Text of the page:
For the first time in his life, Ariston had absolutely no clue to the puzzle before him and he found that more than a bit frustrating.

Had she felt too young for motherhood? While she hadn’t said as much, Chloe had revealed a level of bitterness at her circumstances he would never have guessed at. Feelings she’d apparently needed to work through before being willing to have his baby.

One thing was certain, her coming off the pill—even in the eleventh hour of their marriage—blew his initial assessment of what she’d wanted out of their marriage all to hell.

Though he was a man who hated to be wrong, he found he didn’t mind in this instance.

And regardless of the past, soon she would be exactly where he wanted her, back in his bed on a permanent basis.

Unlike what Chloe had implied with her question about his lovers during their two years apart, he’d hardly had legions of sexual partners since she’d left Greece. The few he’d taken to bed since the divorce had only proven one thing to him. Once a supremely congenial lover was found, no one else measured up.

While he did not believe in romantic drivel like all-consuming love, he did believe in sexual compatibility. And he and Chloe had that in spades.

Against all of Ariston’s expectations, when he’d married the artsy, somewhat introverted and extremely innocent daughter of his business associate, Chloe had turned out to be the most amazing lover he’d ever had.

She didn’t play sexual power games, but gave him everything in her responses, holding nothing back. Her honest, awakening passions had become addictive in a way Ariston had neither expected nor been happy about once he learned of her subterfuge about the birth control.

But he had no intention of ever admitting it to anyone, and Chloe least of all—she’d been gone from his bed only two years, but that had been one year, eleven months and twenty-nine days too long.

He didn’t like feeling weak, and needing her sexually had done that to him.

Eventually, he’d realized that the problem wasn’t how much he’d enjoyed bedding his ex-wife, it was that he’d allowed the balance of power to shift in their relationship in a way he never would have done in any other business deal.

This new deal was much more weighted in his favor. And that was just the way he intended to keep it. No matter what revelations she made about the past.

It had taken him only six months to realize he wanted his wife back, but another eighteen to bring everything into place so that it could happen—on his terms.

She would make an ideal mother. He’d thought so from the beginning. So had his grandfather.

Ariston might give the appearance of an American businessman and speak English without an accent, but at heart Ariston Spiridakou was a Greek man.

Despite his own parents doing their best to destroy it, he still had a strong sense of family and heritage. He wanted offspring, children that would never be neglected as he had been.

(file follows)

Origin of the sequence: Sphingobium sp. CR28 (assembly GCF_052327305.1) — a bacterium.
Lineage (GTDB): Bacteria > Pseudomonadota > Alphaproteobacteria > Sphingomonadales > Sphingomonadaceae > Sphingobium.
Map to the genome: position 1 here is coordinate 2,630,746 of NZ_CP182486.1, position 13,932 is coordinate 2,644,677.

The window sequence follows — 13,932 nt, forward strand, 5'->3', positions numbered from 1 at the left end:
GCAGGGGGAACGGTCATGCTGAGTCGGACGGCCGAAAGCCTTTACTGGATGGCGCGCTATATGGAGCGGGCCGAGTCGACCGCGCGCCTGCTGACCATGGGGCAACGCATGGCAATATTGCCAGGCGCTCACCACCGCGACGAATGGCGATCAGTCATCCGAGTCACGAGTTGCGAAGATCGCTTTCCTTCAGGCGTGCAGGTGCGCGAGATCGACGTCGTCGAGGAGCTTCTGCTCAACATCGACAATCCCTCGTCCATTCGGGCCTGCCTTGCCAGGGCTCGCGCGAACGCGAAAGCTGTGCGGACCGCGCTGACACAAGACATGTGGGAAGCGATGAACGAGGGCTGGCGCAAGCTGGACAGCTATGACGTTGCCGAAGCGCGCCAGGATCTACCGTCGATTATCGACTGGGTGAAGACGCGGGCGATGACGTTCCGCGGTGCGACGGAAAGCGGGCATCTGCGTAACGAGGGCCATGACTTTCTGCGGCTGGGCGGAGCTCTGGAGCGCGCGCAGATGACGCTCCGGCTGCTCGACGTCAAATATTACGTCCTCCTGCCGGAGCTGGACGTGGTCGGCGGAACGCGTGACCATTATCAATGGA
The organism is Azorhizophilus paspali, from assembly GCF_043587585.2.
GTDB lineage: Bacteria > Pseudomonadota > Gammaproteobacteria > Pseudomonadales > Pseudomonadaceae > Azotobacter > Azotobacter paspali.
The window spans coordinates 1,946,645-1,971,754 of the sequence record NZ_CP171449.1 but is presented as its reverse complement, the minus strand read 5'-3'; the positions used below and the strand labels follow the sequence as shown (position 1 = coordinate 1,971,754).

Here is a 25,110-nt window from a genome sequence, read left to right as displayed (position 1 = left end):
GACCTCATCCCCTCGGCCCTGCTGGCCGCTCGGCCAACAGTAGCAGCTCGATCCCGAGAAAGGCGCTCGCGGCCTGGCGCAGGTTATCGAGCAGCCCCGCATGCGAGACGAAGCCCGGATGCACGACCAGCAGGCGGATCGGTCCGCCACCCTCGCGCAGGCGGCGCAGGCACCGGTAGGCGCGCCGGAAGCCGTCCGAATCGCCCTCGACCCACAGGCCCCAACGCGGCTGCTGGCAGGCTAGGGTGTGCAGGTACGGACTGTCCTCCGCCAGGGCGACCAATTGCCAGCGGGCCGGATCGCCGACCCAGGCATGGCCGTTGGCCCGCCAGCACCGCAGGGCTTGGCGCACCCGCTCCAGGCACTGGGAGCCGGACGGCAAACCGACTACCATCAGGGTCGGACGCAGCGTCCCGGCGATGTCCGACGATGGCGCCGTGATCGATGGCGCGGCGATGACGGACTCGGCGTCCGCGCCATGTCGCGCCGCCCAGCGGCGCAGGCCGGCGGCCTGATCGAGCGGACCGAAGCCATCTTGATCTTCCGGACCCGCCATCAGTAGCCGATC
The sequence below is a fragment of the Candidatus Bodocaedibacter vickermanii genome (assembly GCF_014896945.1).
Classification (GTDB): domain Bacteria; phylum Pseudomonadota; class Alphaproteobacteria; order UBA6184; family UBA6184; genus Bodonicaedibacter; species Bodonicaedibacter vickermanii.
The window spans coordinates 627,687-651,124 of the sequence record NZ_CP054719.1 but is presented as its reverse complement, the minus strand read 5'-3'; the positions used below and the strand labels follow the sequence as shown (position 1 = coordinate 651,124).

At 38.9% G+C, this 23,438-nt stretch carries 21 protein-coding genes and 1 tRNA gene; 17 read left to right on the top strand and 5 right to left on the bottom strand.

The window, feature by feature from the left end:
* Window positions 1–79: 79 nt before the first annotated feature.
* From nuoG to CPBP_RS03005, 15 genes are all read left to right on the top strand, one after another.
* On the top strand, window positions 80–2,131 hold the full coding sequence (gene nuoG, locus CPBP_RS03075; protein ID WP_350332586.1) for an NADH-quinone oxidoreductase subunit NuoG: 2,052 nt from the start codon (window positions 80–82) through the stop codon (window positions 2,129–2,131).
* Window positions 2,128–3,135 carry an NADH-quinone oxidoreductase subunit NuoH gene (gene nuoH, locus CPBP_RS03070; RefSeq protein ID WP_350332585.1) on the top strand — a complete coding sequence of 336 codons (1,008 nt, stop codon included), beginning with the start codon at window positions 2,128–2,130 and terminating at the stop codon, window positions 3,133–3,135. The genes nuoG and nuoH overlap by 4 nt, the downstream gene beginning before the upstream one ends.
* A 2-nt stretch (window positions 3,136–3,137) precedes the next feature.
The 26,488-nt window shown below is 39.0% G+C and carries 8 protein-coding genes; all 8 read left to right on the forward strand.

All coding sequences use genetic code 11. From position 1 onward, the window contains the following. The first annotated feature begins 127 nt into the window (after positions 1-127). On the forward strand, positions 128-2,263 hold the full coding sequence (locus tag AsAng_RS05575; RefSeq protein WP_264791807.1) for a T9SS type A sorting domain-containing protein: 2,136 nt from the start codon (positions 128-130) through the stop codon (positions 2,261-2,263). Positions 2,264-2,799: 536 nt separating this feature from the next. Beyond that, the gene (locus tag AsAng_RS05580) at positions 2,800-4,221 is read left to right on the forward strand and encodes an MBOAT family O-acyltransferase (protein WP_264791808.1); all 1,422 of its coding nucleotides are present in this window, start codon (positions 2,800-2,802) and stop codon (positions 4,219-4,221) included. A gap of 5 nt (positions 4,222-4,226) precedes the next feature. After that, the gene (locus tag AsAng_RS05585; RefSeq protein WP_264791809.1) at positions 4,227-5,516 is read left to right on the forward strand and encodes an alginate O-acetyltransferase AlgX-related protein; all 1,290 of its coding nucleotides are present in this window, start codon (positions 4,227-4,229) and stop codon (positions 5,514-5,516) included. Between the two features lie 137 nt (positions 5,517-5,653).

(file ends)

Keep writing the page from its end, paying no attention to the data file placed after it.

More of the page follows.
He’d expected Chloe to provide the other half of that equation. And with her purely Greek lineage, even though she’d been raised entirely in the United States, she’d found favor with his grandfather as well.

Once she’d met him, she’d charmed Pappous as well, cementing her role in their family, though Ariston hadn’t realized how permanent that was until he’d filed for divorce.

Pappous had been apoplectic.

Unused to upsetting the one person in the world Ariston did not want to disappoint, he’d been more than a little dismayed by his grandfather’s reaction to losing Chloe from their small family.

Even after Ariston told the old man she’d been on birth control, he’d ranted at Ariston, being the one to first suggest maybe she’d been too young to face motherhood yet.

An old-fashioned man, Takis Spiridakou had still been furious when he learned Chloe hadn’t been allowed to finish her university degree. Ariston doubted she had any idea what an ally she had in the strong-minded old Greek.

One thing both Ariston and Takis agreed on—Chloe was nothing like Ariston’s own mother.

He hadn’t been surprised at all that Chloe categorically refused to give him a child and walk away. She was not the type of woman to abandon her baby to be raised by others. Not that that had ever been Ariston’s intention.

She’d shown herself to be tenderhearted and generous; he imagined that under the right circumstances, she would be willing to surrogate a child for someone else. But these weren’t them.

And between the two of them, he was fairly certain, never could be. He didn’t mind. He didn’t want a mother for his children that saw them as a bargaining chip to ensure a certain lifestyle as he’d been for the woman who gave him birth.